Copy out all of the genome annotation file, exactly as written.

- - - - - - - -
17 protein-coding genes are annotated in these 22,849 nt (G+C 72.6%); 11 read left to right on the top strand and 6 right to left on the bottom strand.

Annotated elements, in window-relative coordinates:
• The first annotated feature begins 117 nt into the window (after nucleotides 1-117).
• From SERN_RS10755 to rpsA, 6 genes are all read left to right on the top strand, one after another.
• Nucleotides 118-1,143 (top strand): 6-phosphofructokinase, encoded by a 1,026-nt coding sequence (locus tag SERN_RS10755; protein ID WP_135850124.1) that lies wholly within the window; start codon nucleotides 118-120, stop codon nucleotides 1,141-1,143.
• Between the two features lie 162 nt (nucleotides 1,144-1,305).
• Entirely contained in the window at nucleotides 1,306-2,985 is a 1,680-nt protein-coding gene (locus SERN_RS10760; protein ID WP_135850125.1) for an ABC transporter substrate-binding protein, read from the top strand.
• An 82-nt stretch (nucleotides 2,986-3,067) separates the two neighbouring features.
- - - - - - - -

17 protein-coding genes are annotated in these 22,849 nt (G+C 72.6%); 11 read left to right on the top strand and 6 right to left on the bottom strand.

Annotated elements, in window-relative coordinates:
• The first annotated feature begins 117 nt into the window (after nucleotides 1-117).
• From SERN_RS10755 to rpsA, 6 genes are all read left to right on the top strand, one after another.
• Nucleotides 118-1,143 (top strand): 6-phosphofructokinase, encoded by a 1,026-nt coding sequence (locus tag SERN_RS10755; protein ID WP_135850124.1) that lies wholly within the window; start codon nucleotides 118-120, stop codon nucleotides 1,141-1,143.
• Between the two features lie 162 nt (nucleotides 1,144-1,305).
• Entirely contained in the window at nucleotides 1,306-2,985 is a 1,680-nt protein-coding gene (locus SERN_RS10760; protein ID WP_135850125.1) for an ABC transporter substrate-binding protein, read from the top strand.
• An 82-nt stretch (nucleotides 2,986-3,067) separates the two neighbouring features.